The Lead
9:02 am
Mon January 7, 2013

The Lead: Armstrong's Next Move, UT Track Coach Admits to Affair

Good morning. This Monday should be relatively mild, with a high near 60. But beginning Tuesday, a strong storm system is expected to blow into the Austin area. The National Weather Service says rainfall totals of three to four inches are in the forecast, with up to six inches in isolated spots. 

Let us know what sort of rains you experience: email news@kut.org or tweet pics and messages to KUTnews.

Armstong’s end game: We noted late Friday evening a report from The New York Times that Lance Armstrong, the seven time Tour de France winner who saw his wins erased in a massive doping scandal, was considering admitting to use of performance-enhancing drugs.

Austin resident Armstrong had vociferously denied the changes for years, and disparaged the agency behind them, the United States Anti-Doping Agency, until he shocked observers this summer by announcing he’d no longer contest the charges.

What does Armstrong stand to gain at this point? Readmission into the world of competitive sports. A follow-up analysis by the Times says a reconciliation effort could aid both parties:

“In the end, no matter how much [USADA chief executive Travis Tygart] and Armstrong had fought each other, they still need each other. Armstrong, 41, would like to resume competing in triathlons and running events that are sanctioned by organizations that follow the World Anti-Doping Code. Tygart wants to know how Armstrong so skillfully eluded testing positive for banned drugs for nearly a decade.”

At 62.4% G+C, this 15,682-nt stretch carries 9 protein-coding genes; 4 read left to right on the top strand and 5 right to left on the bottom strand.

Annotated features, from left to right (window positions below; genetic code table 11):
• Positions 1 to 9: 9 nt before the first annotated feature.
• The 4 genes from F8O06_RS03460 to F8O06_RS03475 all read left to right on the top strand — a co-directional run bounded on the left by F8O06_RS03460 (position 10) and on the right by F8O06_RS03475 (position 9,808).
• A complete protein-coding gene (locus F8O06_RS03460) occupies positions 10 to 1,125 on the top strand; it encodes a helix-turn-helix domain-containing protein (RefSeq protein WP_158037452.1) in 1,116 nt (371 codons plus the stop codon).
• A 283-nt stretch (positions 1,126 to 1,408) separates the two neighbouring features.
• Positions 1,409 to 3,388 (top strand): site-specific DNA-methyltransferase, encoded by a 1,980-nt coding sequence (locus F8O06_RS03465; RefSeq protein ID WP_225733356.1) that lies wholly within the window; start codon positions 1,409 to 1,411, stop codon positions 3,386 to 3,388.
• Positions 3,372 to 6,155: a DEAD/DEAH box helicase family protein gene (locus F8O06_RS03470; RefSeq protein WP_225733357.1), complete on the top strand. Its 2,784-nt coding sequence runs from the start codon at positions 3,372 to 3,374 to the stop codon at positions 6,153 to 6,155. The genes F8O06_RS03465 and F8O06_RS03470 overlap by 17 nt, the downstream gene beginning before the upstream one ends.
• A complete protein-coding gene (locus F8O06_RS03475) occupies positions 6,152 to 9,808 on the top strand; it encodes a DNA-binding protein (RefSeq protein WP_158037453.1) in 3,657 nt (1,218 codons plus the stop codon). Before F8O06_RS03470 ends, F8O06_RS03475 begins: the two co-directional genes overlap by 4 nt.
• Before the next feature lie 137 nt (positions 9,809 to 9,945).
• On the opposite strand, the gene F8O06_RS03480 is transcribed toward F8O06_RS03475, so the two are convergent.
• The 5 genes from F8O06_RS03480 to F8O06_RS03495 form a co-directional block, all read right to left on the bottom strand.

UT track coach’s confession: The Austin American-Statesman ran a lengthy story this weekend regarding former UT Women’s Track and Field coach Bev Kearney. She told the daily that her resignation in November was the result of what she described as a “consensual intimate relationship” with an adult student athlete nearly a decade ago. The former student notified UT officials in the fall, and Kearney was placed on leave.

She tells the Statesman she regrets the decision:

“You destroy yourself. You start questioning how could you make such a judgment,” she said. “How could you make such an error after all the years? You can get consumed (by it).”

But her attorney goes on offense, telling the Statesman Kearney’s been singled out. Here’s attorney Derek A. Howard:

“We believe that Ms. Kearney has been subjected to a double standard and has received far harsher punishment than that being given to her male counter-parts who have engaged in similar conduct.”

More weekend news: